psych220 CH 12

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  1. Milgrams experiment
    a series of psychological experiements that measured the willingness of study participants to obey an authority figure who instructed them to perform acts that conflicted with their personal conscience
  2. Stanford Prison Study
    was a study of the psychological effects of becoming a prisoner or prison guard.
  3. Psychology of Evil (TED)
    Lucifer Effect
  4. Social Influence: What factors get people to do what we want?
    • Conformity
    • Compliance
    • Obedience
    • Group Behavior - Group Think
  5. Social Influence: Conformity
    changing one's own behavior to match that of other people
  6. Social Influence: Compliance
    changing one's behavior as a result of other people directing or asking for the change
  7. What are four ways to gain compliance?
    • Foot-in-the-door technique
    • Door-in-the-face technique
    • Lowball technique
    • That's-not-all technique
  8. Compliance: Foot-in-the-door technique
    asking for a small commitment and, after gaining compliance, asking for a bigger commitment
  9. Compliance: Door-in-the-face technique
    asking for a large commitment and being refused, and then asking for a smaller commitment
  10. Compliance: Door-in-the-face technique [Norm of Reciprocity]
    assumption that if someone does something for a person, that person should do something for the other in return
  11. Compliance: Lowball technique
    getting a commitment from a person and then raising the cost of that commitment
  12. Compliance: That's-not-all-technique
    a sales technique in which the persuader makes an offer and then adds something extra to make the offer look better before the target person can make a decision
  13. Social Influence: Obedience
    changing one's behavior at the command of an authority figure
  14. Social Influence: Group Behavior - Group Think
    people place more importance on maintaining group cohesiveness than on assessing the facts of the problem
  15. Social Influence: Prejudice
    negative attitude held by a person about the members of a particular social group
  16. How do people learn prejudice?
    • Social Identity Theory
    • Stereotype vulnerability
    • Self-fulfilling prophecy
    • Scapegoating
    • Realistic Conflict Theory
  17. Prejudice: Social Identity Theory
    • Social identity is a person’s sense of who they are based on their group membership(s) with the ideal to gain a better self-image within this group.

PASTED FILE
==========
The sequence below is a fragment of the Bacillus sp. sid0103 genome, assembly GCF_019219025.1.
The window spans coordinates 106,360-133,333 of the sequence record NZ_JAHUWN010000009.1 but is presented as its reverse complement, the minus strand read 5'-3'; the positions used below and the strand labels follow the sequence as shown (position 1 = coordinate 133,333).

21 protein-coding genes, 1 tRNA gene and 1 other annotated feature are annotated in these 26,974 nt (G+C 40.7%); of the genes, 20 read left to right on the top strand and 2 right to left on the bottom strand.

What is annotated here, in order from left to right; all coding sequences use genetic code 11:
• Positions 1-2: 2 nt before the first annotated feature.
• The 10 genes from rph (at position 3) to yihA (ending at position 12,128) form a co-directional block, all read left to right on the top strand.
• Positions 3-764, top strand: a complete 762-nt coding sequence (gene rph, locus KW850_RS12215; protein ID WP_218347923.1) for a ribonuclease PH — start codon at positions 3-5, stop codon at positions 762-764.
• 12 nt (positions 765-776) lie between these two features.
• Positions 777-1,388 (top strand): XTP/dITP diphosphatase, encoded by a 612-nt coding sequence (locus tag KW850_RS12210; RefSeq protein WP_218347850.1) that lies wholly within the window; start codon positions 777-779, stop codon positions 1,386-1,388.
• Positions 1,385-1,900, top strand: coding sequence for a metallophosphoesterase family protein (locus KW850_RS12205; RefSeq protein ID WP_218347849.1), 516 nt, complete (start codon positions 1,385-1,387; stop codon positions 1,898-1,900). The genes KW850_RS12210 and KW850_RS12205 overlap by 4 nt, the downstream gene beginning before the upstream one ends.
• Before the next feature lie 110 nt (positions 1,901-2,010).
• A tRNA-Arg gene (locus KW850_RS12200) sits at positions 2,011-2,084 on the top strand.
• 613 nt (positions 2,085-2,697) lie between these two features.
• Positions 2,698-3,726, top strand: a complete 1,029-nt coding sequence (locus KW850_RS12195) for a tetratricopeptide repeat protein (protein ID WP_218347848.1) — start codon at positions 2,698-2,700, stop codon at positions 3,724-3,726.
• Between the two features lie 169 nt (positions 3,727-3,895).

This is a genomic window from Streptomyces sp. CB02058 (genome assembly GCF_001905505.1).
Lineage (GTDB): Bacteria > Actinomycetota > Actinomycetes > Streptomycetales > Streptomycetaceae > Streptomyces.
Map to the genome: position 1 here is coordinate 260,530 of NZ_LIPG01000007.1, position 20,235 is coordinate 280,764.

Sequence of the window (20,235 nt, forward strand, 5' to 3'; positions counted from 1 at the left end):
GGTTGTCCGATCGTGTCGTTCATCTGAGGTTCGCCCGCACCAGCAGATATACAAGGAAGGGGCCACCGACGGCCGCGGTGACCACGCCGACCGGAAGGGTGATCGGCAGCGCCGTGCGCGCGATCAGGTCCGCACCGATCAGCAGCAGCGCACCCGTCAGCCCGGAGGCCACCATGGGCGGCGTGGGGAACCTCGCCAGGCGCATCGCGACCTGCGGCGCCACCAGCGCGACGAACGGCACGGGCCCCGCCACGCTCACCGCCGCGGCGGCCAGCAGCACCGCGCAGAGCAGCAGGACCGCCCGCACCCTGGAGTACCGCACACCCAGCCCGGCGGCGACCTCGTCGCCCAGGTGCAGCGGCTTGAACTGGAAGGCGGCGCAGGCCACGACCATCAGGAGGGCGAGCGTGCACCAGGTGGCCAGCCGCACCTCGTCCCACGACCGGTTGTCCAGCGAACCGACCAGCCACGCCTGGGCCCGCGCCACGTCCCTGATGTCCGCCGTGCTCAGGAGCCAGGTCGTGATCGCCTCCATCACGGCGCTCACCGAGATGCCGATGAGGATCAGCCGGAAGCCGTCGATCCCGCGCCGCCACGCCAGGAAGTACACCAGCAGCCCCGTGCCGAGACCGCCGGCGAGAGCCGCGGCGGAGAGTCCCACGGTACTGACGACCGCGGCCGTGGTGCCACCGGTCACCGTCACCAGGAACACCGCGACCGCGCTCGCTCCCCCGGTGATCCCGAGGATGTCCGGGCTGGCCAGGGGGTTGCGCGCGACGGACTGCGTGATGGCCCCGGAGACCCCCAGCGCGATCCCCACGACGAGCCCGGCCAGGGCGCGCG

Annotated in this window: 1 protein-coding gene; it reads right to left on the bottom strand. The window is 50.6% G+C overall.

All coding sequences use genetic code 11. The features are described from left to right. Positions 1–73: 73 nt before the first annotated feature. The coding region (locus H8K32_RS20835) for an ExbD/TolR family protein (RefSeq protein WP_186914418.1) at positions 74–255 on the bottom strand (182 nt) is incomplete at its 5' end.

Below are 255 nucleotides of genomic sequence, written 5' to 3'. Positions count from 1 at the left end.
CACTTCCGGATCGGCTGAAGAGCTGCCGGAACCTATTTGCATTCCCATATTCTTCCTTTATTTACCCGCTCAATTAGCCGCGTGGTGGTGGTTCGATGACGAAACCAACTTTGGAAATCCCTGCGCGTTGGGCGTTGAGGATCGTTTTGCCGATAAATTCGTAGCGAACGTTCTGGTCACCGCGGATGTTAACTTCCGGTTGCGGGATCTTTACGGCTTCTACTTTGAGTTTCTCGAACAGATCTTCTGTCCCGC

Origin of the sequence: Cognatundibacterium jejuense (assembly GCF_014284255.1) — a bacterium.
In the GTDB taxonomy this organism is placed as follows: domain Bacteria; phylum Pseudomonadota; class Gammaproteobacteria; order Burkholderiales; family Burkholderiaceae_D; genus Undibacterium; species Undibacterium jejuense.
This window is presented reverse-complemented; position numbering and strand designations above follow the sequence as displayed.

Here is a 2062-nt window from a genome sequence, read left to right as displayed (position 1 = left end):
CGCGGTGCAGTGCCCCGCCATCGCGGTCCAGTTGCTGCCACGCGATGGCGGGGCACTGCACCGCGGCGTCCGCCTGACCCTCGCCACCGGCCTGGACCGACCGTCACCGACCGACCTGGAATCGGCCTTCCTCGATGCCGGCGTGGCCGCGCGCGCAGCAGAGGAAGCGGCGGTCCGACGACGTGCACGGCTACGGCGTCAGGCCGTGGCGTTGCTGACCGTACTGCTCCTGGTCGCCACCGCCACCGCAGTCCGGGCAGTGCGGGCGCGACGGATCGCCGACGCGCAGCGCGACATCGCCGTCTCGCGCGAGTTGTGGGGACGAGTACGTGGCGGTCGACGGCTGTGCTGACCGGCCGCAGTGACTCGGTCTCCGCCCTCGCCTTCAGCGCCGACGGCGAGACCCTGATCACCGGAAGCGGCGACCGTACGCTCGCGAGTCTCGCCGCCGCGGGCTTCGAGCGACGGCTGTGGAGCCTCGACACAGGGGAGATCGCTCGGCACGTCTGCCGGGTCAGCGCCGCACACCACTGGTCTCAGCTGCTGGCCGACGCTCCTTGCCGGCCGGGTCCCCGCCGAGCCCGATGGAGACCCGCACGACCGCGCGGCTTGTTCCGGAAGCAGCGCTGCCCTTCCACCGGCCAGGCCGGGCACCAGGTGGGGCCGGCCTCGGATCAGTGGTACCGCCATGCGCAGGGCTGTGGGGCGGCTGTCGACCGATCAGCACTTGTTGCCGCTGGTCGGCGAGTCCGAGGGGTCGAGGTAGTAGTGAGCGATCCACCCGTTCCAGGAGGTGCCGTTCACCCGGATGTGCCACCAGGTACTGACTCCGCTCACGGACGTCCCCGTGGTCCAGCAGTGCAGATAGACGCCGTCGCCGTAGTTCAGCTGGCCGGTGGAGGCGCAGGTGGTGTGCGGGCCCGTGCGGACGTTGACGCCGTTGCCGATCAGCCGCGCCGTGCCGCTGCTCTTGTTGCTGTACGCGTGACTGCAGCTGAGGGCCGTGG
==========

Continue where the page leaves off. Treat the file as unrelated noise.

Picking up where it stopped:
• Based on the separation into groups, this leads to a thinking of "us" and "them" or "in-group" and "out-group" respectively.
    • Social identity theory states that the
    • in-group will discriminate against the out-group to enhance their self-image.
  18. Prejudice: Stereotype vulnerability
    refers to the apprehension experienced by members of a minority group that they might behave in a manner that confirms an existing cultural stereotype
  19. Prejudice: Self-fulfilling prophecy
    • a positive or negative prophecy, strongly held belief, or delusion that is declared as truth when it is actually false - may sufficiently
    • influence people so that their reactions ultimately fulfill the
    • once-false prophecy.
  20. Prejudice: Scapegoating
    the practice of singling out an individual or group to place the blame on receive unmerited negative treatment
  21. Prejudice: Realistic Conflict Theory
    theory explains how intergroup hostility can arise as a result of conflicting goals and competition over limited resources as well as offers an explanation for the feelings of prejudice and discrimination toward the outgroup that accompany the intergroup hostility
  22. Social Influence: Discrimination
    treating people differently because of prejudice toward the social group to which they belong
  23. Blue-eyed/Brown-eyed study
    • an experiment by Jane Elliot that separated the class into 2 groups and that one was considered superior over the other and were given additional privileges because of it. Later, the groups were switched for and then ended with a discussion.
    • The lesson was to help the children experience firsthand prejudice and discrimination.
  24. Why do people not help others?
    Bystander effect
  25. Bystander effect
    referring to the effect that the presence of other people has on the decision to help or not help, with help becoming less likely as the number of bystanders increases
  26. Bystander Effect - Diffusion of responsibility
    occurring when a person fails to take responsibility for actions or for inaction because of the presence of other people who are seen to share the responsibility
  27. Researchers found that people who were (1)______ were (2)_______ likely to help in an emergency than people who were (3)_________.
    • 1. alone
    • 2. more
    • 3. with others
  28. How many bystanders cannot diffuse responsibility?
  29. Diffusion of Responsibility: What are the 5 steps in making a decision to help?
    • 1. Noticing
    • 2. Defining an emergency
    • 3. Taking responsibility
    • 4. Planning a course of action
    • 5. Taking action
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psych220 CH 12
2013-05-16 01:08:03

Psychology 220 Chapter 12 final notecards
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